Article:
If you’re going to have a home security system, you’ll need ways to access it. Many newer systems opt for smartphone and tablet control rather than traditional keypads, but we believe the keypad is still a very useful device to have. The one picture here comes from the Lowe’s Iris system, which you can read more about here.
There are several different types of home security sensors. These are basically “switches,” which can trigger the alarm system in case of an emergency. Some sensors, like contact sensors, are designed to alert the system when a door or window has been opened. Some can even alert you to breaking glass or when water is present in a place where it shouldn’t be present. Once a sensor is triggered, it can alert your system to sound an alarm, send a text message, or even notify authorities. In some cases, the sensor can trigger cameras to start recording. Despite being the smallest part of a security system, sensors are the most crucial. Just be aware that some sensors do require wiring knowledge to be installed and/or integrated into a whole-house system. Of course, there are easy alternatives like the pictured Swann Magnetic Window/Door Alarm, which doesn’t require wiring and operates like a stand-alone security device with its own built-in audible alarm.
What happens if an intruder slips past those window and door sensors? You may want to think about a motion detector. This is very similar to a sensor, except that it detects motion and body heat. Pets can actually trigger some motion sensors, so you may want to take that into consideration when buying one. However, if you don’t have a pet or need an inexpensive alternative, Belkin’s WeMo Switch + Motion makes for an affordable ($79.99), easy alternative. Just plug in the device and pair it with the lamp and the free WeMo app (read our review here). Users can set up the system to turn on a light, fan or other device once motion is detected. The system can also send out alerts, making it a nice compliment for a web-enabled device.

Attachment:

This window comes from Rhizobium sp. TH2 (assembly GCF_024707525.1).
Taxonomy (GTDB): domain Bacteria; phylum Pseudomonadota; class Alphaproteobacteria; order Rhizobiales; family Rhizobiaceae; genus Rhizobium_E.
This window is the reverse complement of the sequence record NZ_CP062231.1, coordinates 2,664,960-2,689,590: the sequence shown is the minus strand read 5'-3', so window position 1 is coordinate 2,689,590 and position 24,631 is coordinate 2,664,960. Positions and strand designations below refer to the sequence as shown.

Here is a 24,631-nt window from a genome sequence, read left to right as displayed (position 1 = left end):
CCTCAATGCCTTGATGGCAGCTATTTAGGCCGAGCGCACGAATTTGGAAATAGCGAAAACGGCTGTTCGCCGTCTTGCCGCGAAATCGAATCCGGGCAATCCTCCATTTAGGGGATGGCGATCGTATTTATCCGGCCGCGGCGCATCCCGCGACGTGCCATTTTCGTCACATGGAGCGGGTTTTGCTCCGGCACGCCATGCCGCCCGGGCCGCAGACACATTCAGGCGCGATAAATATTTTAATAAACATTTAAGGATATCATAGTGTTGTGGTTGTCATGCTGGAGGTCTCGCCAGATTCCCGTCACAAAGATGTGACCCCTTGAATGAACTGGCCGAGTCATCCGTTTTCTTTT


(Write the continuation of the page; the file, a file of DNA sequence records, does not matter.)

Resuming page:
A proximity sensor is a great backup device to have because it can automatically arm or disarm any system, or send you alerts to tell you that a family member (or pet) has left the house. Another good use of a proximity sensor is to remind you to arm your system. The key is to make sure you keep the proximity sensor with you (a key chain is a good place), otherwise it won’t serve its purpose. The one picture here is for the SmartThings system. Read our review of that system here.
Smoke detectors aren’t just convenient; they’re also required by law. They can even be pretty high-tech. If the smoke detector is tied into a security system with monitoring, you can get a super-speedy response from police and fire departments. The newly released Nest Protect doesn’t work with larger security systems, but it does work with the Nest thermostat and a variety of web-enabled devices. The combination smoke and carbon monoxide alarm also has audible alerts, the option to silence the alarm with the wave of a hand, and a Pathlight feature for lighting your way in the middle of the night.
Cameras have become a vital part of the home security setup. After all, who doesn’t want a peek at their home while away from home? There are plenty of hardwired options, but stand-alone, web-enabled cameras have recently become a very popular security option. Both the Dropcam HD and Samsung’s upcoming SmartCam HD PRO (pictured) offer an easy alternative. Just place the camera wherever you want it, plug it in, connect it to your home network, and you can get a live peek at your property from any device with a web connection. Some stand-alone cameras even offer cloud-based storage for a small monthly fee. Read more about security cameras here.